Get a job:
Look for school year jobs that permit taking a full course load. Working for the college is ideal; nearby the college is a close second. For academic success, try keeping your work hours below 20 per week. Check that your credit hours remain high enough to continue to qualify you for grants such as the Pell grants.
Get a summer job:
If you can find a high-paying summer job that you can parlay into a post-graduation career, Mazel Tov, and congratulations. For the rest of us, we often must choose between these goals. Some high-paying summer jobs provide a great tan and get you in shape – house-painting and construction come to mind.
Spend the summer in class:
Some summer school tuition is lower per credit-hour and some colleges charge by semester. If you can reduce the number of school terms for which you have to pay, summer study is worth it.
Investigate colleges or programs offering internships:
Some colleges have internships, co-ops, and work-placements in many programs, others just in a few. Some internships are paid, which can offset college expenses nicely. Ask searching questions and choose with such possibilities in mind.
Revel in cheap:
Student-hood is a fabulous excuse for being temporarily super-cheap. This phase soon passes – enjoy saving money while you can – fashionably. Avoid car ownership, go vegetarian, use coupons, and exploit early meal discounts.
Reduce costs after graduation:
Postpone purchasing big-ticket toys like a plasma TV. Unless required for work, choose a used vehicle until you have your loans under control. Keep your residence simple, share space, or move back home. Find furnishings at thrift stores and tag sales, and take advantage of hostels while you are still young enough to enjoy them.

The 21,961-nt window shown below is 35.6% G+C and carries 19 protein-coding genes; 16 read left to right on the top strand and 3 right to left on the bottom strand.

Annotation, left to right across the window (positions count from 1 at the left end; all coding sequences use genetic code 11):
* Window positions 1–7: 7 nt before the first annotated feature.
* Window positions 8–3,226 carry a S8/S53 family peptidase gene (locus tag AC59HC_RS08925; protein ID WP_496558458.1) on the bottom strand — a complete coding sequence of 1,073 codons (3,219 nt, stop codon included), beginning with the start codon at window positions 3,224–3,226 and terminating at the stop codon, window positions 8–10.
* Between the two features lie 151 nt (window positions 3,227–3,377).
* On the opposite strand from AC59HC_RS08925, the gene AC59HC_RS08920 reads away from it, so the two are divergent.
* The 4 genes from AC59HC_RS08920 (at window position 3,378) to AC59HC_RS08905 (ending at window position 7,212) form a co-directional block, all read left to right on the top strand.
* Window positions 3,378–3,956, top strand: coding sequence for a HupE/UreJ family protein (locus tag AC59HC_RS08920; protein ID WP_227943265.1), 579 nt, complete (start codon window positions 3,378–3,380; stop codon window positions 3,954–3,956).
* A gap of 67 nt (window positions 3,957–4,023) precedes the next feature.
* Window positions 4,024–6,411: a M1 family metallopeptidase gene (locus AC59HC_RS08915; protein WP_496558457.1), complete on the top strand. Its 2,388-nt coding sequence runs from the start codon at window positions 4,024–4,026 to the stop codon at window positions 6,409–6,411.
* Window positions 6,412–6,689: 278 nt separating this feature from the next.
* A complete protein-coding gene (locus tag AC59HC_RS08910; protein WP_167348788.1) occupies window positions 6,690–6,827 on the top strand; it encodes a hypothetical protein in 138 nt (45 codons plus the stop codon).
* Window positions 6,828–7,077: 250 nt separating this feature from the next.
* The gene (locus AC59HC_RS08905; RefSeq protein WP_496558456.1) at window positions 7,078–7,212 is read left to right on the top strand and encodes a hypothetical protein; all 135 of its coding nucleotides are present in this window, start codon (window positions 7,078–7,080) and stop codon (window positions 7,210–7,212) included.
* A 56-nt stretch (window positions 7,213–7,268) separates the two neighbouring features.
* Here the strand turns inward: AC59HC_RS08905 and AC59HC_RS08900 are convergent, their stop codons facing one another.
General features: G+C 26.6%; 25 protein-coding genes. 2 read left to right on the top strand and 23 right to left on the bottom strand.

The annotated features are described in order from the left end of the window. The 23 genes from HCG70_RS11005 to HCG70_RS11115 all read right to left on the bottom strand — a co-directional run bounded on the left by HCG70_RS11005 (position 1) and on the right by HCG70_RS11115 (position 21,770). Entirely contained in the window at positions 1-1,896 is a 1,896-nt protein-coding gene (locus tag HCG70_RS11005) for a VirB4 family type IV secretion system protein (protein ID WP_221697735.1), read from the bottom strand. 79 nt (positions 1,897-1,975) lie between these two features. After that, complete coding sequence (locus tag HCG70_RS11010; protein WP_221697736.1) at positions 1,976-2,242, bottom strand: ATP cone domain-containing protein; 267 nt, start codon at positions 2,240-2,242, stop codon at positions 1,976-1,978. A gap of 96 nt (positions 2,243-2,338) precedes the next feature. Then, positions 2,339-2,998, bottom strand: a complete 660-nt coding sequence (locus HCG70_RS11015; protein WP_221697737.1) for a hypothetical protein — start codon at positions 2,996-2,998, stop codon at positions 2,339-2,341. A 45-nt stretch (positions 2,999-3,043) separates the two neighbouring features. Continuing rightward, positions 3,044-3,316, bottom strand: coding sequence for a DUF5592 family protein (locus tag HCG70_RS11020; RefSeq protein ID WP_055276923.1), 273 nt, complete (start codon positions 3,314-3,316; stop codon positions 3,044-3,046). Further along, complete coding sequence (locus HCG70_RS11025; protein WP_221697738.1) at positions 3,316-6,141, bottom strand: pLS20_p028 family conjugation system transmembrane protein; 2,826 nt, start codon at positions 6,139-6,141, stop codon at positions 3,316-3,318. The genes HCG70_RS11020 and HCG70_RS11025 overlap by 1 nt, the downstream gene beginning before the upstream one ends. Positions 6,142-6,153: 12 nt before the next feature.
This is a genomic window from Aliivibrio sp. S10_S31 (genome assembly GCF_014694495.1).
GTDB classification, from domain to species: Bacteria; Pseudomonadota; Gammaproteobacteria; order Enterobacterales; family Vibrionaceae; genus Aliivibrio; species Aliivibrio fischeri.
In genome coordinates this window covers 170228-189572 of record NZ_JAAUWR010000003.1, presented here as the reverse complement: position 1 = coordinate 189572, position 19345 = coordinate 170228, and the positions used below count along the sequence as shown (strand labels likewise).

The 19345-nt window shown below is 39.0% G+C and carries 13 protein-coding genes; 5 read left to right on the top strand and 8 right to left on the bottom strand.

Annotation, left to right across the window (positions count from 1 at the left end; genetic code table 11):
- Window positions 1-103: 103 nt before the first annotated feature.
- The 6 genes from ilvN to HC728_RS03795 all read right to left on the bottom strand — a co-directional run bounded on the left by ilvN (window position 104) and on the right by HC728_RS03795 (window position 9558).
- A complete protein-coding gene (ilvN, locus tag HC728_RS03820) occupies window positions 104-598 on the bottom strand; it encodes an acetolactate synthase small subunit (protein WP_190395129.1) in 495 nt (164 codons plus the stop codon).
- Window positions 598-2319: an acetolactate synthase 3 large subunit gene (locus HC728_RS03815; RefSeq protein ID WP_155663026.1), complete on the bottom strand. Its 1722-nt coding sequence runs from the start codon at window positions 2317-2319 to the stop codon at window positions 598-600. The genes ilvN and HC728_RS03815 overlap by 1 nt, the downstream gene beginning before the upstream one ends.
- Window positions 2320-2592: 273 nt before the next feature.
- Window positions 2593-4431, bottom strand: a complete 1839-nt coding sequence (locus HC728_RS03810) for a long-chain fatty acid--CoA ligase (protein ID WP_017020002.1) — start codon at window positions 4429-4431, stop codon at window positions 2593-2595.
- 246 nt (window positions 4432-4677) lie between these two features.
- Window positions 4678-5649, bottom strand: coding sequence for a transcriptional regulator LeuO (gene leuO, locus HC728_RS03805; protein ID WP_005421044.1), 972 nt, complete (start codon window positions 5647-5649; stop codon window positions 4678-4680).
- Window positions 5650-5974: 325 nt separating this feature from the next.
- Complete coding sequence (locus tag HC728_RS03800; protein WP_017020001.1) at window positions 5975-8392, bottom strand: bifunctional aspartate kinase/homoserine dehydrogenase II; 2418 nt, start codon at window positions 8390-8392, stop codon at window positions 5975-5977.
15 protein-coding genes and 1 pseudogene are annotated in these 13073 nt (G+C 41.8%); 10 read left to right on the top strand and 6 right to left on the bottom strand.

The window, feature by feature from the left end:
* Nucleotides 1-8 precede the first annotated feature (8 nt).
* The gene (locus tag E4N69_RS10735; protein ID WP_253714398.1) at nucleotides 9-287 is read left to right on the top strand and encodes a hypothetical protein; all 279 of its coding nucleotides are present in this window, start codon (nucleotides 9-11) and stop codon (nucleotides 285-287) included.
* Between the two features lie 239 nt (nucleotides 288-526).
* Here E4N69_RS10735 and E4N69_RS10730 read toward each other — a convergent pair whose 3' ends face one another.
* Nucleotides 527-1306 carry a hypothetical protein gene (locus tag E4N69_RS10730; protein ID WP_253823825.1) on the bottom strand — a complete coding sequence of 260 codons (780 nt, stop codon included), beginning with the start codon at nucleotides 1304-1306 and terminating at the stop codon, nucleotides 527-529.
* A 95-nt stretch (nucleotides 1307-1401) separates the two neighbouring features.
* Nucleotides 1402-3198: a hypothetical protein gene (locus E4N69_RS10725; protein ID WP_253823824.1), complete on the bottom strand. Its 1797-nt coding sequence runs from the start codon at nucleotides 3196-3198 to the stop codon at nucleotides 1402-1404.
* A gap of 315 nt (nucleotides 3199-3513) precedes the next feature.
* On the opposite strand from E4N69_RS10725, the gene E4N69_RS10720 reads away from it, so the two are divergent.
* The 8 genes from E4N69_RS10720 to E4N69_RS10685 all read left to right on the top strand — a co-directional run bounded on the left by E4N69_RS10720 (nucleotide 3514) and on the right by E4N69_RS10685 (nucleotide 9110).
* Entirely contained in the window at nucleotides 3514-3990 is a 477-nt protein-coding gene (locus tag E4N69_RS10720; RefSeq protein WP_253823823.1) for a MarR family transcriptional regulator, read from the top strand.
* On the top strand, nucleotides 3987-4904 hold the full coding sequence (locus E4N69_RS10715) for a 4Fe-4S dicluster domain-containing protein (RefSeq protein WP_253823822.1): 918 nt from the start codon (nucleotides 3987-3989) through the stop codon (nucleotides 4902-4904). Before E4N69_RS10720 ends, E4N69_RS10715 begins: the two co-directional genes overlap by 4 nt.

If you paid interest on a qualified student loan, or were supposed to, you may take a deduction. Best of all – it’s legal!
Avoid scamming debt consolidation offers:
Possibly the most effective strategy is to avoid unscrupulous lenders and so-called credit counselors. Please, please carefully check out all offers!
Begin planning and researching early, and make minimizing your loan debt an ongoing priority. This will help you ease this potentially strangulating burden.
Article by Jack Milgram: “I have been interested in writing since I made the acquaintance of pen and paper. As soon as I learned how to write words, I started forming them into sentences. And do you know what my first sentence said? “I love my words”. Later I started writing, but often left unfinished, many of my essays at school, as well as my researches at college, where I studied psychology and education. I started freelance writing when I was a student. I currently work for Custom-Writing.org (http://custom-writing.org), my frequent posts go live on their Twitter (http://twitter.com/CusWriting). Be sure to check out my writing tips and tricks!
Image credited to: la.indymedia.org